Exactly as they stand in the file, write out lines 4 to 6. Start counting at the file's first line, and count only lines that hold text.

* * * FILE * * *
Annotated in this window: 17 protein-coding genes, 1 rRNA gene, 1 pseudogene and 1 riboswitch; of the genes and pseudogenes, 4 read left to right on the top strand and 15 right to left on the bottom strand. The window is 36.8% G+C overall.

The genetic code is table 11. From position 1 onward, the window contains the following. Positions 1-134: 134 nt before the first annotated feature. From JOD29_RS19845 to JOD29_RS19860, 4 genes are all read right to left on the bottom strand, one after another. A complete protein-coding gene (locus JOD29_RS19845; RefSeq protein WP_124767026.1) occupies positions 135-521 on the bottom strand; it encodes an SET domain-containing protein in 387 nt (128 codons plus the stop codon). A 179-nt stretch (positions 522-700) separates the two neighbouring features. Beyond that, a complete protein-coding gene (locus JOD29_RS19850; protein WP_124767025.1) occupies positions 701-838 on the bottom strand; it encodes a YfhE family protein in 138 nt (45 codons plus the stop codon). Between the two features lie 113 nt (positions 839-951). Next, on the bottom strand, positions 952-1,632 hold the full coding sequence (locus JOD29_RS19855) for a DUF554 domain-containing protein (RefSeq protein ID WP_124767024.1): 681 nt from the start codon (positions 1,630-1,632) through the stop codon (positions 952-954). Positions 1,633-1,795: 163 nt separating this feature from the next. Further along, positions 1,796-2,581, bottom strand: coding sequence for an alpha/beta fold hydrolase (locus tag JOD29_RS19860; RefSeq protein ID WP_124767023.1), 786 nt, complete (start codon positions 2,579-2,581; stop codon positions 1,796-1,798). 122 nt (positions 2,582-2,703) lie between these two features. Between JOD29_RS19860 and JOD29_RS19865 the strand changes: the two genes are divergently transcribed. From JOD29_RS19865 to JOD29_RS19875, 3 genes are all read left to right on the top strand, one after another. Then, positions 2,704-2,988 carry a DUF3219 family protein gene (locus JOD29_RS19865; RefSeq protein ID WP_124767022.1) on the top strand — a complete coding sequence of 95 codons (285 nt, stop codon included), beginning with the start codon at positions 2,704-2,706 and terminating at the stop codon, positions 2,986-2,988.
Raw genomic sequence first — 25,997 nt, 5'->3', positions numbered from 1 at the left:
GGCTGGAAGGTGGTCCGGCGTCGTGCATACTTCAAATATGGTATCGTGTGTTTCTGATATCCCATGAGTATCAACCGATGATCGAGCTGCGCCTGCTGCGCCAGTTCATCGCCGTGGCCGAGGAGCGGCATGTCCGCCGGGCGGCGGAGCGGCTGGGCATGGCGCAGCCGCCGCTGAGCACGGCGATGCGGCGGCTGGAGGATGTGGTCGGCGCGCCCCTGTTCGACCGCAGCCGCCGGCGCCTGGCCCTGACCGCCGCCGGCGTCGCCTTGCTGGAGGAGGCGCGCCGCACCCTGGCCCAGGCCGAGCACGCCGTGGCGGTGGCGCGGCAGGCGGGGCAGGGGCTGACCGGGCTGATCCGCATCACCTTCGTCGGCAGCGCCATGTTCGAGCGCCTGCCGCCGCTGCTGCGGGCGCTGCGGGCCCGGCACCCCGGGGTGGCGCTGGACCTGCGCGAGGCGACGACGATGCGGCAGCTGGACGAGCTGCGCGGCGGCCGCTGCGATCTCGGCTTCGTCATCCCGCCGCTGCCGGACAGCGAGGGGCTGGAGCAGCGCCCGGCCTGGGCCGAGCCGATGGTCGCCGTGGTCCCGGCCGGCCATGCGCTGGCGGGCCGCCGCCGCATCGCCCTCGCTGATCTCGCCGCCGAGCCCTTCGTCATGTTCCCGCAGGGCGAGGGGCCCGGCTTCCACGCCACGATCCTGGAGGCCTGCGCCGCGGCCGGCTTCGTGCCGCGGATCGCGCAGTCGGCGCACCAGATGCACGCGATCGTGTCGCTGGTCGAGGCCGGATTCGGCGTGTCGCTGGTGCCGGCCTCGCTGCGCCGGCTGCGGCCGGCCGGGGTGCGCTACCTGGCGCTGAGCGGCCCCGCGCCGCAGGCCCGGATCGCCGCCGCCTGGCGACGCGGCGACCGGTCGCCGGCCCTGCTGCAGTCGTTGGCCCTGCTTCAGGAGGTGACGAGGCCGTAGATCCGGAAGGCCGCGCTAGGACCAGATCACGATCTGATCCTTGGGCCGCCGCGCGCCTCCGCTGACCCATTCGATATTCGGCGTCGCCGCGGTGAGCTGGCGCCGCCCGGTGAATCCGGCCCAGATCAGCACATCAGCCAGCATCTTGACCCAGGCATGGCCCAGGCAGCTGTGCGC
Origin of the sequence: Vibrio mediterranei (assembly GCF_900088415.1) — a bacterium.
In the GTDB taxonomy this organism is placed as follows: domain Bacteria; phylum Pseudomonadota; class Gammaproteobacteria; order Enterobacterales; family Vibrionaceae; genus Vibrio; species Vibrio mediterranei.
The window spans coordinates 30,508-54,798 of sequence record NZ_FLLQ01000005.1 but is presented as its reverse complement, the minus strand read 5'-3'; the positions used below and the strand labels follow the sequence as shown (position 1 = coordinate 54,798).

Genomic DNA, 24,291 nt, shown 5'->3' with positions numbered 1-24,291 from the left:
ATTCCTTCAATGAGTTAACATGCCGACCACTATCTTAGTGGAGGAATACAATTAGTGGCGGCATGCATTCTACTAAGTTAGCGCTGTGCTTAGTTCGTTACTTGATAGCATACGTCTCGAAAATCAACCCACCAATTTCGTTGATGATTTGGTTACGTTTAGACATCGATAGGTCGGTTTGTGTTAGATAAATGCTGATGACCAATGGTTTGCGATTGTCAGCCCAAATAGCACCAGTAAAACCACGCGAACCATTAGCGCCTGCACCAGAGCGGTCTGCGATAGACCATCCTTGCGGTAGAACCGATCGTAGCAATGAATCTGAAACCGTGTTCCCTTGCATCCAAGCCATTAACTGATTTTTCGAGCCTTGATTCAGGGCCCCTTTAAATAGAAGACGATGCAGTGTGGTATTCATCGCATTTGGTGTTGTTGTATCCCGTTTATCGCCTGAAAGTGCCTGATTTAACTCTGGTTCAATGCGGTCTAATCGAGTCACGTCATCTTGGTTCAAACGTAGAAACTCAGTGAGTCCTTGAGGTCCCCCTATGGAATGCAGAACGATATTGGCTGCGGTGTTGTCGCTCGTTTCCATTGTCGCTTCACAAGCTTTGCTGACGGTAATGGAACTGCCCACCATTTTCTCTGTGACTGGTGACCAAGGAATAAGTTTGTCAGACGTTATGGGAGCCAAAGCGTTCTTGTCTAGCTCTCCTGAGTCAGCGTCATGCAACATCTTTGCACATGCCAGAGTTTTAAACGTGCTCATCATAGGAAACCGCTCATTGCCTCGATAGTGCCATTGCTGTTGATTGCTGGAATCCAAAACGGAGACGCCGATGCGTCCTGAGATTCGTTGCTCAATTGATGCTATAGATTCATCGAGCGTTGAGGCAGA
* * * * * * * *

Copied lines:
GGCTGGAAGGTGGTCCGGCGTCGTGCATACTTCAAATATGGTATCGTGTGTTTCTGATATCCCATGAGTATCAACCGATGATCGAGCTGCGCCTGCTGCGCCAGTTCATCGCCGTGGCCGAGGAGCGGCATGTCCGCCGGGCGGCGGAGCGGCTGGGCATGGCGCAGCCGCCGCTGAGCACGGCGATGCGGCGGCTGGAGGATGTGGTCGGCGCGCCCCTGTTCGACCGCAGCCGCCGGCGCCTGGCCCTGACCGCCGCCGGCGTCGCCTTGCTGGAGGAGGCGCGCCGCACCCTGGCCCAGGCCGAGCACGCCGTGGCGGTGGCGCGGCAGGCGGGGCAGGGGCTGACCGGGCTGATCCGCATCACCTTCGTCGGCAGCGCCATGTTCGAGCGCCTGCCGCCGCTGCTGCGGGCGCTGCGGGCCCGGCACCCCGGGGTGGCGCTGGACCTGCGCGAGGCGACGACGATGCGGCAGCTGGACGAGCTGCGCGGCGGCCGCTGCGATCTCGGCTTCGTCATCCCGCCGCTGCCGGACAGCGAGGGGCTGGAGCAGCGCCCGGCCTGGGCCGAGCCGATGGTCGCCGTGGTCCCGGCCGGCCATGCGCTGGCGGGCCGCCGCCGCATCGCCCTCGCTGATCTCGCCGCCGAGCCCTTCGTCATGTTCCCGCAGGGCGAGGGGCCCGGCTTCCACGCCACGATCCTGGAGGCCTGCGCCGCGGCCGGCTTCGTGCCGCGGATCGCGCAGTCGGCGCACCAGATGCACGCGATCGTGTCGCTGGTCGAGGCCGGATTCGGCGTGTCGCTGGTGCCGGCCTCGCTGCGCCGGCTGCGGCCGGCCGGGGTGCGCTACCTGGCGCTGAGCGGCCCCGCGCCGCAGGCCCGGATCGCCGCCGCCTGGCGACGCGGCGACCGGTCGCCGGCCCTGCTGCAGTCGTTGGCCCTGCTTCAGGAGGTGACGAGGCCGTAGATCCGGAAGGCCGCGCTAGGACCAGATCACGATCTGATCCTTGGGCCGCCGCGCGCCTCCGCTGACCCATTCGATATTCGGCGTCGCCGCGGTGAGCTGGCGCCGCCCGGTGAATCCGGCCCAGATCAGCACATCAGCCAGCATCTTGACCCAGGCATGGCCCAGGCAGCTGTGCGC
Origin of the sequence: Vibrio mediterranei (assembly GCF_900088415.1) — a bacterium.
In the GTDB taxonomy this organism is placed as follows: domain Bacteria; phylum Pseudomonadota; class Gammaproteobacteria; order Enterobacterales; family Vibrionaceae; genus Vibrio; species Vibrio mediterranei.